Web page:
I purchased pre-potted amaryllis bulbs this year, gifting some of them to my daughter and daughter-in-laws for Christmas, and keeping a few for myself.  I thought that my Sunday School class would enjoy growing a bulb, and took one into class.  The children enjoyed watering it and watching it grow-amaryllis bulbs shoot up very fast-and it bloomed prolifically, much to our joy.

Lovely pink and cream blossoms.

We were out of town for a week and

my sweet Sunday School scholar, Rachel,

faithfully watered and tended to the bulb while we were gone.

It bloomed so beautifully for us!

We also grow 2 jade plants in our class.

They are hard to kill!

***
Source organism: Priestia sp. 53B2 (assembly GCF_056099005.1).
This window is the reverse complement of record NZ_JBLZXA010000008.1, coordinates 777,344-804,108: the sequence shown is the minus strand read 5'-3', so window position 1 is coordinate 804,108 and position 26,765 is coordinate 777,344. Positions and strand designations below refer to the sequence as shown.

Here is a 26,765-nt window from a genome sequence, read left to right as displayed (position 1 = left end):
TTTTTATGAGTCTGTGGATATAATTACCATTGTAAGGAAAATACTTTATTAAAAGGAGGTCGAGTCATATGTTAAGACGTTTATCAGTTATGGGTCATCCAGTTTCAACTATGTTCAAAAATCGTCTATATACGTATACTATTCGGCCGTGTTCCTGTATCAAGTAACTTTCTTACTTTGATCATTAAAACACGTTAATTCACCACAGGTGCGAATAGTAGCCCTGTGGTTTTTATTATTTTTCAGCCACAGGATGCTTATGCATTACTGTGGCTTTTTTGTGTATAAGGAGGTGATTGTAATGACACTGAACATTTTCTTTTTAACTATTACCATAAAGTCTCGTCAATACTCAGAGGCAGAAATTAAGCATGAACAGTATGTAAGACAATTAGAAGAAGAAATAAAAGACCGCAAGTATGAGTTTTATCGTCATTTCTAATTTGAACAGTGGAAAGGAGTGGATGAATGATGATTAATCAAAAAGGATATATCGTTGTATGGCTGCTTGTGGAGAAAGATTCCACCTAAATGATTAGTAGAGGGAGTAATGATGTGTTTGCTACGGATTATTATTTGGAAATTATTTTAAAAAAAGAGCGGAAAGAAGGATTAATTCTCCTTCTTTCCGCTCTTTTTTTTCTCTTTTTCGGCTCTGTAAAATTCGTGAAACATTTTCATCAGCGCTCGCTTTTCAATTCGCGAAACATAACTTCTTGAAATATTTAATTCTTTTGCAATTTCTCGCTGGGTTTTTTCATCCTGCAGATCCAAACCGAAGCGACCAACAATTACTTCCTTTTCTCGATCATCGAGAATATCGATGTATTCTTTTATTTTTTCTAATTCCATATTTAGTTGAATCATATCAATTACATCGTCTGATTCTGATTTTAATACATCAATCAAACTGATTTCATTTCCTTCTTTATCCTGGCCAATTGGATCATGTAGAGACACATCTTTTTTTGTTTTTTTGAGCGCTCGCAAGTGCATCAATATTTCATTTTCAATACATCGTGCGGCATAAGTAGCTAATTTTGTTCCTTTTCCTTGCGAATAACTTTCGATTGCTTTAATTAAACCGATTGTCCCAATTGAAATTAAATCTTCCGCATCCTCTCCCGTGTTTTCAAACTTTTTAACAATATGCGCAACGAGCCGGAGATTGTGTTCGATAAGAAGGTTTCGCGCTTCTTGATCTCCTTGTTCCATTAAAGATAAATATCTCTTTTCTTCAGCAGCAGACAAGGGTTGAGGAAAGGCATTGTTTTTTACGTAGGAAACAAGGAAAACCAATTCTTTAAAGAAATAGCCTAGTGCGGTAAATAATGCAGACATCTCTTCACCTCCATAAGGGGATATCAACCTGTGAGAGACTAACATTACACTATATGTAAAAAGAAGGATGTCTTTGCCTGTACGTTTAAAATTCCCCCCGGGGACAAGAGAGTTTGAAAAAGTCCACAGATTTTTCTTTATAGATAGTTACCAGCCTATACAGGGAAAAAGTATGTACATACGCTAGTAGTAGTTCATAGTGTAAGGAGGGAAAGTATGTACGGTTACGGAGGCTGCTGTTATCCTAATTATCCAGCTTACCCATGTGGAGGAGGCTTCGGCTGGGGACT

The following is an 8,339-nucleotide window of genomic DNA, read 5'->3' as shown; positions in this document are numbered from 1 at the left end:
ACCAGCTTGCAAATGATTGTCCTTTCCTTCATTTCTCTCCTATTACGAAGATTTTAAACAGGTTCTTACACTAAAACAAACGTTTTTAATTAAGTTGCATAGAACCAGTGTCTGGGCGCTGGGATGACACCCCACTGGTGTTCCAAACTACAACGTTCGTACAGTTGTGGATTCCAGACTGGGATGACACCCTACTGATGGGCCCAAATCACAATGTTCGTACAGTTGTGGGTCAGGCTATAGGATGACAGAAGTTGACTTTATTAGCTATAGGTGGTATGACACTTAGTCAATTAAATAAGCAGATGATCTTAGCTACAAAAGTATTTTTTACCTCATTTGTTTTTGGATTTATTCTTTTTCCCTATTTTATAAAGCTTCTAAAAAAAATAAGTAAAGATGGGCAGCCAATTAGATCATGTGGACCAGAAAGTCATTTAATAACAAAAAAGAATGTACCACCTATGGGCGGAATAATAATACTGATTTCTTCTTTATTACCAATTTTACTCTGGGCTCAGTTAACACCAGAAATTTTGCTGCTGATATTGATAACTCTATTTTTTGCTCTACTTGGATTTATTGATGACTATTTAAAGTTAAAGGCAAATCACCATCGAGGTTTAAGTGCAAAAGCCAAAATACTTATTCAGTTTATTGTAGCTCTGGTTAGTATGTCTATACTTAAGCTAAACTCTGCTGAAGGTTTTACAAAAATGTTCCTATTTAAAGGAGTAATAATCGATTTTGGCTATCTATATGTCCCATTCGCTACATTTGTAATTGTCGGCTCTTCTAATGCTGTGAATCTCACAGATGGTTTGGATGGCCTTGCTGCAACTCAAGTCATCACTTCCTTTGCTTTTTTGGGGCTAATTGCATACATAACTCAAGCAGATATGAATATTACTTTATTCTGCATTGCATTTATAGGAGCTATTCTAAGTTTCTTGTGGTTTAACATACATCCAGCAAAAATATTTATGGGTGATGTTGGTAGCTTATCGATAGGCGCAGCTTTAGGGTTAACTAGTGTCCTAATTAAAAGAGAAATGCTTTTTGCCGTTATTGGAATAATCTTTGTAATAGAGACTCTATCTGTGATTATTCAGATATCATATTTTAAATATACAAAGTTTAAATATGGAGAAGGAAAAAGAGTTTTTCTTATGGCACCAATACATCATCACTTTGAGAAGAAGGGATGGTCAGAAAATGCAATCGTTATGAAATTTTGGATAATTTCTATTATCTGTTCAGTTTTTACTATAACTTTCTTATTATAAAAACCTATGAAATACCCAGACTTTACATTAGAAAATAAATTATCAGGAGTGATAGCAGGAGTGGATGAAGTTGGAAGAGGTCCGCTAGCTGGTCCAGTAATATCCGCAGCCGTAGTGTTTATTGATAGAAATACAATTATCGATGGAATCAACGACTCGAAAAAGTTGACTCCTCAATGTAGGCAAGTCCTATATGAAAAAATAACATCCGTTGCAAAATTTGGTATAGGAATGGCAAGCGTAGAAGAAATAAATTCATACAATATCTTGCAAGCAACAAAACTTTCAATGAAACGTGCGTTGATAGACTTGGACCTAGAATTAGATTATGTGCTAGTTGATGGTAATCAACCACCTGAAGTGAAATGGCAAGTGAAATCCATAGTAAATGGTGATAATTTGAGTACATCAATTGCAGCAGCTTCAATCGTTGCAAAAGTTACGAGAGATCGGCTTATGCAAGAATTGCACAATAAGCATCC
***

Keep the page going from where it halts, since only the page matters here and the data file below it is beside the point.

Growing Amaryllis

  • Amaryllis are very easy to grow.
  • Amaryllis bulbs can usually be purchased from the big stores, already potted up.  This is the easiest way to start them.
  • If you have bare bulbs, plant them in a pot of good potting soil, leaving the top 1/3 of the bulb exposed.
  • Keep the soil barely moist-about 1/4 cup of water per week, until growth begins.
  • They like a cool room-60-65 degrees.  (This is probably why our Sunday School bulb bloomed so beautifully!)
  • Keep in bright, indirect sun.
  • Use a pot that is 6-8 inches and is heavy.  The stalks can grow quite tall and when it blooms it can become top heavy.
  • The bigger the bulb, the better.
  • Amaryllis should bloom 6-8 weeks after planting.  My bloomed much earlier.
  • The bloom time should last a few weeks.  Dead head the spent blooms to keep tidy.